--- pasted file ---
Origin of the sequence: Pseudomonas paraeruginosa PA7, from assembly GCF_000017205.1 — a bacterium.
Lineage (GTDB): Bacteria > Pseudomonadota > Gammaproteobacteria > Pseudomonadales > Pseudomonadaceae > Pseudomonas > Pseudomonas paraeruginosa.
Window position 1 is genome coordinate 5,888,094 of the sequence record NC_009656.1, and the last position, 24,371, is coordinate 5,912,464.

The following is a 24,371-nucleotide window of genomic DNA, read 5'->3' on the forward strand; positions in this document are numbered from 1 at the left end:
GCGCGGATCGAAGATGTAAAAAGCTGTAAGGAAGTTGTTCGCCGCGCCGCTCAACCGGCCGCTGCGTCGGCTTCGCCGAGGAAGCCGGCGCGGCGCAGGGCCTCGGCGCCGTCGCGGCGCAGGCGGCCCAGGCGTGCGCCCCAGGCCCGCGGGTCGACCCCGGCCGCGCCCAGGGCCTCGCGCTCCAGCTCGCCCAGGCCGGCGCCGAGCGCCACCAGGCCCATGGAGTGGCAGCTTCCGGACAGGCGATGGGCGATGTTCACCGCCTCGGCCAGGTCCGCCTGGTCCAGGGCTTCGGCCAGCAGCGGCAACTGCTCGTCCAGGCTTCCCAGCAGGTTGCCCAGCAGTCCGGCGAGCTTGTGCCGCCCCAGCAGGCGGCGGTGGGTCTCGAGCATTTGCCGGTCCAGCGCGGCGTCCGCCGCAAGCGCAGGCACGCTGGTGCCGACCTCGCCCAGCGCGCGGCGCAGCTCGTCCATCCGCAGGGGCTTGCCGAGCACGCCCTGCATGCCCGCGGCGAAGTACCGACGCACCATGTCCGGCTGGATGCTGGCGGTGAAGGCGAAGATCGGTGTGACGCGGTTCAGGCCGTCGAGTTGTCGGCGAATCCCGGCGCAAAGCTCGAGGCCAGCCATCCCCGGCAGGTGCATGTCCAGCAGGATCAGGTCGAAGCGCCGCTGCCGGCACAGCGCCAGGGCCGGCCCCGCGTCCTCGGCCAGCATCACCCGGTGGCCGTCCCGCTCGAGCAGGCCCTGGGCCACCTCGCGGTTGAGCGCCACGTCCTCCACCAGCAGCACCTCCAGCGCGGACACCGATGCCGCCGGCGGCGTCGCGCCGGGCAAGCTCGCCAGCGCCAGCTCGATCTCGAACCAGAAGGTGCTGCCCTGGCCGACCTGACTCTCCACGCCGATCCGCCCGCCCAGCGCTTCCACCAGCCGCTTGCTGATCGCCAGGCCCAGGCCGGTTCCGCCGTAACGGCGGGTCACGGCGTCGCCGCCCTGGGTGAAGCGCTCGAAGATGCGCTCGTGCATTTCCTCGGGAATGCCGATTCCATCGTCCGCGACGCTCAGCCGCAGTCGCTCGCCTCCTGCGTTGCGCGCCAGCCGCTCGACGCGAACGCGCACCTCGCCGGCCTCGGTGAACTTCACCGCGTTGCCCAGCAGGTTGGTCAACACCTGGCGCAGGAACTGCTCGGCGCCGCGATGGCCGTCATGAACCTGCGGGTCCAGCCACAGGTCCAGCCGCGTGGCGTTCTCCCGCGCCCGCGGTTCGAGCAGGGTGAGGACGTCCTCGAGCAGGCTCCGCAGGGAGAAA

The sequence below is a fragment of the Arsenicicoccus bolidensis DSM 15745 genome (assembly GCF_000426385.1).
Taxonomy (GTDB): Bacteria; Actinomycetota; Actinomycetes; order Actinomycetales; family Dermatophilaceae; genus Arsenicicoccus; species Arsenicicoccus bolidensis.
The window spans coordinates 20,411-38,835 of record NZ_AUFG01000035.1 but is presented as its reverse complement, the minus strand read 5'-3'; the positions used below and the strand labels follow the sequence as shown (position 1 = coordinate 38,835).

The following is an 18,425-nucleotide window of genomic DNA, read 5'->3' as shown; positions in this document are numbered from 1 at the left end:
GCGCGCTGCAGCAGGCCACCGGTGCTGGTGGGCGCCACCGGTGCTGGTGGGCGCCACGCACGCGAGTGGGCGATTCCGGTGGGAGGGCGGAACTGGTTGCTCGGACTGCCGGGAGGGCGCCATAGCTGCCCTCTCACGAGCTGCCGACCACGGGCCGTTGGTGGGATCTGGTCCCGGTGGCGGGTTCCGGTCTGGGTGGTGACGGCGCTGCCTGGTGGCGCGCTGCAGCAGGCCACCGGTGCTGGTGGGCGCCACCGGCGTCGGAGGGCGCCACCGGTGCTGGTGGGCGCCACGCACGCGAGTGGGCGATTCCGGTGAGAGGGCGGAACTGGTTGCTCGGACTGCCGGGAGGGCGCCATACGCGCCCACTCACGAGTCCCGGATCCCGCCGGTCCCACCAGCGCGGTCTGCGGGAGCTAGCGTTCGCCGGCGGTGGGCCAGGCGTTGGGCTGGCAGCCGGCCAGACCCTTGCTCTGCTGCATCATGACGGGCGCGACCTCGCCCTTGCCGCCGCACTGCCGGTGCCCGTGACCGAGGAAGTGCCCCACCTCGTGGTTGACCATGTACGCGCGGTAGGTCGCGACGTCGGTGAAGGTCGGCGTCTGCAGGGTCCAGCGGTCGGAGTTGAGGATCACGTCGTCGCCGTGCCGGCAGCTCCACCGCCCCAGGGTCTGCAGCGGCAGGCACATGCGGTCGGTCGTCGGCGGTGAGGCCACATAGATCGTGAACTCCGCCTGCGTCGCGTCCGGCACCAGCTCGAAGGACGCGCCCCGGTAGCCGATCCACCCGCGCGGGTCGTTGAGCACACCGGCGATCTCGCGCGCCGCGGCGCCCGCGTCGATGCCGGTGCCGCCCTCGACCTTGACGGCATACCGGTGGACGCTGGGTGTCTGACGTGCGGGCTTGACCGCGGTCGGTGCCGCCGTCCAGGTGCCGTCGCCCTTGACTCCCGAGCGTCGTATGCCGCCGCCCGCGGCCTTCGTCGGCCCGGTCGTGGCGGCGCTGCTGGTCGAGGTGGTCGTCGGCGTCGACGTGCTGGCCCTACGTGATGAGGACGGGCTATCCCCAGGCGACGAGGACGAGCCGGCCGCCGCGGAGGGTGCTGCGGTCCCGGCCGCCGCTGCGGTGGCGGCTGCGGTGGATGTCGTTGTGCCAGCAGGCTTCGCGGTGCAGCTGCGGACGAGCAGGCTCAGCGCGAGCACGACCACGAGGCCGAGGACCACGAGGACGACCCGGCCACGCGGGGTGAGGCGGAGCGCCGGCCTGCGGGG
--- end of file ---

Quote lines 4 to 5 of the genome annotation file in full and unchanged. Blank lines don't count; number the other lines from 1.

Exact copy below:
The following is a 24,371-nucleotide window of genomic DNA, read 5'->3' on the forward strand; positions in this document are numbered from 1 at the left end:
GCGCGGATCGAAGATGTAAAAAGCTGTAAGGAAGTTGTTCGCCGCGCCGCTCAACCGGCCGCTGCGTCGGCTTCGCCGAGGAAGCCGGCGCGGCGCAGGGCCTCGGCGCCGTCGCGGCGCAGGCGGCCCAGGCGTGCGCCCCAGGCCCGCGGGTCGACCCCGGCCGCGCCCAGGGCCTCGCGCTCCAGCTCGCCCAGGCCGGCGCCGAGCGCCACCAGGCCCATGGAGTGGCAGCTTCCGGACAGGCGATGGGCGATGTTCACCGCCTCGGCCAGGTCCGCCTGGTCCAGGGCTTCGGCCAGCAGCGGCAACTGCTCGTCCAGGCTTCCCAGCAGGTTGCCCAGCAGTCCGGCGAGCTTGTGCCGCCCCAGCAGGCGGCGGTGGGTCTCGAGCATTTGCCGGTCCAGCGCGGCGTCCGCCGCAAGCGCAGGCACGCTGGTGCCGACCTCGCCCAGCGCGCGGCGCAGCTCGTCCATCCGCAGGGGCTTGCCGAGCACGCCCTGCATGCCCGCGGCGAAGTACCGACGCACCATGTCCGGCTGGATGCTGGCGGTGAAGGCGAAGATCGGTGTGACGCGGTTCAGGCCGTCGAGTTGTCGGCGAATCCCGGCGCAAAGCTCGAGGCCAGCCATCCCCGGCAGGTGCATGTCCAGCAGGATCAGGTCGAAGCGCCGCTGCCGGCACAGCGCCAGGGCCGGCCCCGCGTCCTCGGCCAGCATCACCCGGTGGCCGTCCCGCTCGAGCAGGCCCTGGGCCACCTCGCGGTTGAGCGCCACGTCCTCCACCAGCAGCACCTCCAGCGCGGACACCGATGCCGCCGGCGGCGTCGCGCCGGGCAAGCTCGCCAGCGCCAGCTCGATCTCGAACCAGAAGGTGCTGCCCTGGCCGACCTGACTCTCCACGCCGATCCGCCCGCCCAGCGCTTCCACCAGCCGCTTGCTGATCGCCAGGCCCAGGCCGGTTCCGCCGTAACGGCGGGTCACGGCGTCGCCGCCCTGGGTGAAGCGCTCGAAGATGCGCTCGTGCATTTCCTCGGGAATGCCGATTCCATCGTCCGCGACGCTCAGCCGCAGTCGCTCGCCTCCTGCGTTGCGCGCCAGCCGCTCGACGCGAACGCGCACCTCGCCGGCCTCGGTGAACTTCACCGCGTTGCCCAGCAGGTTGGTCAACACCTGGCGCAGGAACTGCTCGGCGCCGCGATGGCCGTCATGAACCTGCGGGTCCAGCCACAGGTCCAGCCGCGTGGCGTTCTCCCGCGCCCGCGGTTCGAGCAGGGTGAGGACGTCCTCGAGCAGGCTCCGCAGGGAGAAA